In this talk I will describe an in-depth study into how people (adults and young people) use their camera phones. Using a combined method of interviews and grounded discussions around a sample of actual photos, we look at people's intentions at the time of capture, subsequent patterns of use, and desires for future technology. The result is a 6-part taxonomy which provides a framework for describing the way images are used both for sharing and personal use, and for affective (or emotional) reasons and functional use. On the basis of this framework, we discuss the value of camera phones and point to ways in which future design may encourage its emerging value.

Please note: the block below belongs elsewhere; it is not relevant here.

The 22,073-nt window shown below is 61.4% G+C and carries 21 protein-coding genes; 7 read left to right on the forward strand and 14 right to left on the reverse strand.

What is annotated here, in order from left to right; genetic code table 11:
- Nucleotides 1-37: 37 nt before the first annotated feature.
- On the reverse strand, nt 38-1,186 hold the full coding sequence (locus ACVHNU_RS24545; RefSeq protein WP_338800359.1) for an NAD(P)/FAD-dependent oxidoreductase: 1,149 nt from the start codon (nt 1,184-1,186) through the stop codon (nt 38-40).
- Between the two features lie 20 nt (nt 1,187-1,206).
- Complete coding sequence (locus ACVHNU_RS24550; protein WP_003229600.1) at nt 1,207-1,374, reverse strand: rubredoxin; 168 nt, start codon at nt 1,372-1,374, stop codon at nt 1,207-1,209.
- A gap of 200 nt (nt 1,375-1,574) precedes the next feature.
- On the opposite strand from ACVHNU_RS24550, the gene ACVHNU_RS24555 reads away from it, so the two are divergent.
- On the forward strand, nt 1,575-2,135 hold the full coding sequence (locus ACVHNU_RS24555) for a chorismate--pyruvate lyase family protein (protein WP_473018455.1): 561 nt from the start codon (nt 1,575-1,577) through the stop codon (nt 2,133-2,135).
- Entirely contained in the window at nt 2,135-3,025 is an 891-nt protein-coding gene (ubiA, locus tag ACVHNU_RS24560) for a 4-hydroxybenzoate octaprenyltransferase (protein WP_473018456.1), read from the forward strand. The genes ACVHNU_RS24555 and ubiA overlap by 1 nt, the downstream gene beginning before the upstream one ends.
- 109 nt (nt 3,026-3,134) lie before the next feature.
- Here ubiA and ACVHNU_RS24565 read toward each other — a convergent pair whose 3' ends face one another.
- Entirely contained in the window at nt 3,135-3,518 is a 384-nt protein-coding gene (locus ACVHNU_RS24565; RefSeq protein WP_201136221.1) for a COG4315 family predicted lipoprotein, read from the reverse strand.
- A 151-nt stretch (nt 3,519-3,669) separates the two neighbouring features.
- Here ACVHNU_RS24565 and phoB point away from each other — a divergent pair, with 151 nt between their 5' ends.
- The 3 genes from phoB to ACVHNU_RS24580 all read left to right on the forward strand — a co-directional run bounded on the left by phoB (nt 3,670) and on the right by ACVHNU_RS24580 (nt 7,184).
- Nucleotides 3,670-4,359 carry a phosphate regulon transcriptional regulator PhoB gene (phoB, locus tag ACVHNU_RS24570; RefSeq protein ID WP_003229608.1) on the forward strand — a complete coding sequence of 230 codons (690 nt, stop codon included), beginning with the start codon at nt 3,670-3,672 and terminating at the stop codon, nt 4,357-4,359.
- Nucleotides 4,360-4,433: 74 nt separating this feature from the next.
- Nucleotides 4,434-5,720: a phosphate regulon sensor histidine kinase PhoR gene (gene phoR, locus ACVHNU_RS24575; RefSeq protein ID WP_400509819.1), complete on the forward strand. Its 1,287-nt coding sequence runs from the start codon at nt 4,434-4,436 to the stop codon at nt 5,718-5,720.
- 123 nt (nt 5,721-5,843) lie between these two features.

Abigail Sellen is a Senior Researcher at Microsoft Research in Cambridge as part of a new group called the Interactive Systems Group. Abi did an M.A.Sc. in Industrial Engineering at the University of Toronto, an M.A. in Psychology, and a Ph.D in Cognitive Science with Don Norman at the University of California, San Diego. Prior to joining Microsoft she spent 6 years at Hewlett-Packard Labs in Bristol, 7 years at Xerox's research lab in Cambridge UK and has also worked at the MRC Applied Psychology Unit, Cambridge, Xerox PARC, U. of Toronto, Apple Computer, and Bell Northern Research. She has published on a variety of topics to do with the design of technology including: reading, paper use, Web use, on-line help, videoconferencing, human memory, computer input, and information capture. Her latest book, "The Myth of the Paperless Office" (MIT Press), was co-written with Richard Harper and is about the future of paper in the digital age.